Monthly Archives: December 2013
This is well worth the watch. I think it would be great to apply this mindset to be applied at all levels of education and even education based service. And maybe adapt it to better financing education. Let the brainstorming or should I say “hackschooling” begin.
I really really really, did I say really, hope S.1803 – Student Loan Borrower Bill of Rights passes. College affordability has a very long journey, but helping students deal with the current system as is, can be a fantastic start. This is a need that the US cannot ignore. Every time a new bill is proposed and the issue is brought to the local and national stages are small steps in the right direction.
After all, as highlighted in the article, “…the Institute for College Access and Success’ (TICAS) Project on Student Debt found that seven in 10 of 2012 college graduates had student loan debt. Additionally, the Class of 2012 had an average debt of $29,400.” And that’s just undergrad.
The goal of this legislation is to increase loan transparency, improve the relationship and level of communication between recent grads and their lenders. Ultimately, the bill aims to help recent graduates attain total repayment so the ability to purchase homes, cars or other goods is more than a figment of a dream. At this point owning a home and not living with 2+ roommates for most (for those lucky enough to move away from their parents) is a laughing matter. It should not be.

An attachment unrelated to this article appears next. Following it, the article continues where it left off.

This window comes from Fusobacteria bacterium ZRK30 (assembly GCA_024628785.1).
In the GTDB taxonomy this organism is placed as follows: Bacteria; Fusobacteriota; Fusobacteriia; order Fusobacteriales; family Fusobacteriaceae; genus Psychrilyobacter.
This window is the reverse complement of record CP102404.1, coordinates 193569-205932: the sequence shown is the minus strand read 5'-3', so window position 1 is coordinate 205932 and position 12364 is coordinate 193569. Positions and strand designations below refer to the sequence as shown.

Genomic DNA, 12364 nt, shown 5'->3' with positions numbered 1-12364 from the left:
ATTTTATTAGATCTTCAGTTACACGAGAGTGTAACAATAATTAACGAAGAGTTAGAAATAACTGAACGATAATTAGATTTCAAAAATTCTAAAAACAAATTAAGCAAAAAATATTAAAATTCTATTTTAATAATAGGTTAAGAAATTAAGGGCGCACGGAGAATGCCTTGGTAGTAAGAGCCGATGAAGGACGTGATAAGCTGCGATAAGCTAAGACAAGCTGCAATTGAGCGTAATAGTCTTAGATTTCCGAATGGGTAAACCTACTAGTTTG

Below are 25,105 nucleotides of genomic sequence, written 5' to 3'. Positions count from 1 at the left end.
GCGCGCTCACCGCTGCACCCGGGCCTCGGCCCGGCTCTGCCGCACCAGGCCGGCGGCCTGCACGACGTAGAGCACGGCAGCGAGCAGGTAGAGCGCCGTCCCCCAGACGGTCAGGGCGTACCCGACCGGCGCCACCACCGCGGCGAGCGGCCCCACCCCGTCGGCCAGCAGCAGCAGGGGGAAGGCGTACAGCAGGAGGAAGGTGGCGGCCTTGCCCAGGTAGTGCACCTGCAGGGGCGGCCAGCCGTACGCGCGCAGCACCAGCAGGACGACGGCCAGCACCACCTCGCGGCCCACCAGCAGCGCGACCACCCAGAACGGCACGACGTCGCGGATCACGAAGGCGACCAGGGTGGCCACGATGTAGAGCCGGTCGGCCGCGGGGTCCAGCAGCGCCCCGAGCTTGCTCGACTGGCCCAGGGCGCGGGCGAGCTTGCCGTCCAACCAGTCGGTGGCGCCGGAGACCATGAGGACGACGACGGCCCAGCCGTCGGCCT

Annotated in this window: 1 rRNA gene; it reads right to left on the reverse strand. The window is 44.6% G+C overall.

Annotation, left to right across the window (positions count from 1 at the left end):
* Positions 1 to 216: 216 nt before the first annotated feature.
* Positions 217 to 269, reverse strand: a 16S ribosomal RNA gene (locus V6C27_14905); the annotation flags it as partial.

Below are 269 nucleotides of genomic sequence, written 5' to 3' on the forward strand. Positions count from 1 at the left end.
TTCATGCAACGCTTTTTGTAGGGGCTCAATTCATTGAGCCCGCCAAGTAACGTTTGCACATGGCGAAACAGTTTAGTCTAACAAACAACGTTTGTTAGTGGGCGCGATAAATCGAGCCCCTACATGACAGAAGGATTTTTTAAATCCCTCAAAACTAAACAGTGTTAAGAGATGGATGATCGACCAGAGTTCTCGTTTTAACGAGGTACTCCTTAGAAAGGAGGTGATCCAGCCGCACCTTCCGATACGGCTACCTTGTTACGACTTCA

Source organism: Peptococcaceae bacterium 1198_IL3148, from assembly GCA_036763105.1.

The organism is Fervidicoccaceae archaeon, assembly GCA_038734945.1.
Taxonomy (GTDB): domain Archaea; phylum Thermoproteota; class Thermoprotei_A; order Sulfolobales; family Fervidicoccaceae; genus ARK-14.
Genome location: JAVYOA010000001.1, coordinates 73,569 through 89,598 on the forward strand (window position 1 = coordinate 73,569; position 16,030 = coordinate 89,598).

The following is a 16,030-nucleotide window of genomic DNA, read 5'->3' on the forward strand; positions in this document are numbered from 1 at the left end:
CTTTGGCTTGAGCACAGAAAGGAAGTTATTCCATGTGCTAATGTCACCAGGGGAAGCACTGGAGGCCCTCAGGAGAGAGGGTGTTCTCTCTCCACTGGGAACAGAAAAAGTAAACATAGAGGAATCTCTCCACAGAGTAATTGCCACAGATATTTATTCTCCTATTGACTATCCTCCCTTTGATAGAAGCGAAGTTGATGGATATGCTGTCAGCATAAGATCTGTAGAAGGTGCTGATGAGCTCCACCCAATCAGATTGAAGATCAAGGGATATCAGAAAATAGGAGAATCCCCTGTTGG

One of the best rights this law would offer is providing options such as alternative payment plans to avoid default. In an economy where raising the minimum wage is still contentious and being able to get any job is like shaking a magic 8 ball, it is somewhat nice to know that those aspiring to educate themselves will have options. After all going to college was supposed to provide options in the first place to better compete in our capitalistic economic system. College was not designed or intended to sink graduates in quicksand before they have a chance to reach for a sturdy branch. Perhaps walking the plank will not be the only path.
However, it would it be better if higher education as a whole were cheaper or even perhaps a constitutional right relieving and/or minimizing the need for debt.
But for the sake of a short term goal acting as a foundation for a long term solution, I embrace the perceptive and targeted words of Sen. Durbin, “Borrowers are already struggling to make ends meet as they graduate with debt that surpasses their annual wages.” We want a successful self-sufficient work force. We can accomplish this by providing the support and tool necessary to pay for their education and not punishing our young Americans for trying to better their futures in the first place.